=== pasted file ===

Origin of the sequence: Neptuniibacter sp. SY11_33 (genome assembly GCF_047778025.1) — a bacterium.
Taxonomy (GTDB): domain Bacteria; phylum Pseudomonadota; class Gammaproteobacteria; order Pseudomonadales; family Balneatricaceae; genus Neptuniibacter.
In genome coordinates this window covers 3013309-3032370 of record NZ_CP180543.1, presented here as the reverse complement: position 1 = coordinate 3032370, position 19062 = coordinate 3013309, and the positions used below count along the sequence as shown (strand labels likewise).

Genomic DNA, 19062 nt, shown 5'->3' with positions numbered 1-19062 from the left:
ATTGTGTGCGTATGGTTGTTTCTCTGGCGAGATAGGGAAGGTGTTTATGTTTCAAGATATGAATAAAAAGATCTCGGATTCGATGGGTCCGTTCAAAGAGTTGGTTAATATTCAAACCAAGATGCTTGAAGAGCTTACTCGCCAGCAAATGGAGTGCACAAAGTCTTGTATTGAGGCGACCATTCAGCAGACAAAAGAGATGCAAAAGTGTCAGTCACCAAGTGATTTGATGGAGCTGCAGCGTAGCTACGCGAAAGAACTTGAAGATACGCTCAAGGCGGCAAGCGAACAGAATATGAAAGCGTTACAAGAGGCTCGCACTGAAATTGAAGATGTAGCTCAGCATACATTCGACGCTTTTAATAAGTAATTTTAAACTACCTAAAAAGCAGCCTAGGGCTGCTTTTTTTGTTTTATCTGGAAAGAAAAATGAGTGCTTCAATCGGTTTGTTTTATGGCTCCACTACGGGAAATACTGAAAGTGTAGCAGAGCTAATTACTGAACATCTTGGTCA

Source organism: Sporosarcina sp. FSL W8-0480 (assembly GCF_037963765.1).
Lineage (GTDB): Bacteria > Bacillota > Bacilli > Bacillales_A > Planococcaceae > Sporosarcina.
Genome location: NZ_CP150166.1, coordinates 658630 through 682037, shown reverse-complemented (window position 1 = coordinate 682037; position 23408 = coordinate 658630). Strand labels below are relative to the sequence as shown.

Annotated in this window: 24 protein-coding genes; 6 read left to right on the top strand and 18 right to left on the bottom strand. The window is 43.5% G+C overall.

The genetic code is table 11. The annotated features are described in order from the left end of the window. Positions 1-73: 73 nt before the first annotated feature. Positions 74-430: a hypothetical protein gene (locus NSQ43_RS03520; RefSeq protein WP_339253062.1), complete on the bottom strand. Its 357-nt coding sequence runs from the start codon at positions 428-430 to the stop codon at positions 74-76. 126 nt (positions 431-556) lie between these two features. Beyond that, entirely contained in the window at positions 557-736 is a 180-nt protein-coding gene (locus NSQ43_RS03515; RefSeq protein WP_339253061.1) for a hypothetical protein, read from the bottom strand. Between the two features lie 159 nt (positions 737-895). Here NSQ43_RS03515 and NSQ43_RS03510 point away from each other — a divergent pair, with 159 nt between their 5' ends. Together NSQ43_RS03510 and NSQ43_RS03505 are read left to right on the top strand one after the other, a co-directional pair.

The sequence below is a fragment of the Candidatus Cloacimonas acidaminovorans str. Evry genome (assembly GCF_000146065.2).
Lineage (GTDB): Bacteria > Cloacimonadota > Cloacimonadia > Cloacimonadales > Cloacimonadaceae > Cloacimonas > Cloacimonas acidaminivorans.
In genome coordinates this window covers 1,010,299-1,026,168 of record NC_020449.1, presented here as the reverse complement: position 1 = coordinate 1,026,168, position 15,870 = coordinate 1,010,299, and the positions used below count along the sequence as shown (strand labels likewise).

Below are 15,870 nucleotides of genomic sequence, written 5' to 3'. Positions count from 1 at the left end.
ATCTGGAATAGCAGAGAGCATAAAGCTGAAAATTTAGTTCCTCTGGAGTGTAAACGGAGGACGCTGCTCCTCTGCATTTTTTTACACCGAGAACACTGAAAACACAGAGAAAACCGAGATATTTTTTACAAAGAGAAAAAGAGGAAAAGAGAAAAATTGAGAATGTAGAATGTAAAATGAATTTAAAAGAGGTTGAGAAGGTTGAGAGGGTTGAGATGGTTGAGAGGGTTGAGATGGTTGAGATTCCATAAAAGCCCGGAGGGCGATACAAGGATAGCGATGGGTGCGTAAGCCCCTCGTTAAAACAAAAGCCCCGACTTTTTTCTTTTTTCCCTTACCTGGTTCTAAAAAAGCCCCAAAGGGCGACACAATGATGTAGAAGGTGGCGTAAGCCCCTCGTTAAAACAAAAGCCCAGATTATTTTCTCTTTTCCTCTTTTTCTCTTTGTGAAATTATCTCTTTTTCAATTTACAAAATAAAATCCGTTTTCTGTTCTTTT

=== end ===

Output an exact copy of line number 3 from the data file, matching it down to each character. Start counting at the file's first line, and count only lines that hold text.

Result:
In genome coordinates this window covers 3013309-3032370 of record NZ_CP180543.1, presented here as the reverse complement: position 1 = coordinate 3032370, position 19062 = coordinate 3013309, and the positions used below count along the sequence as shown (strand labels likewise).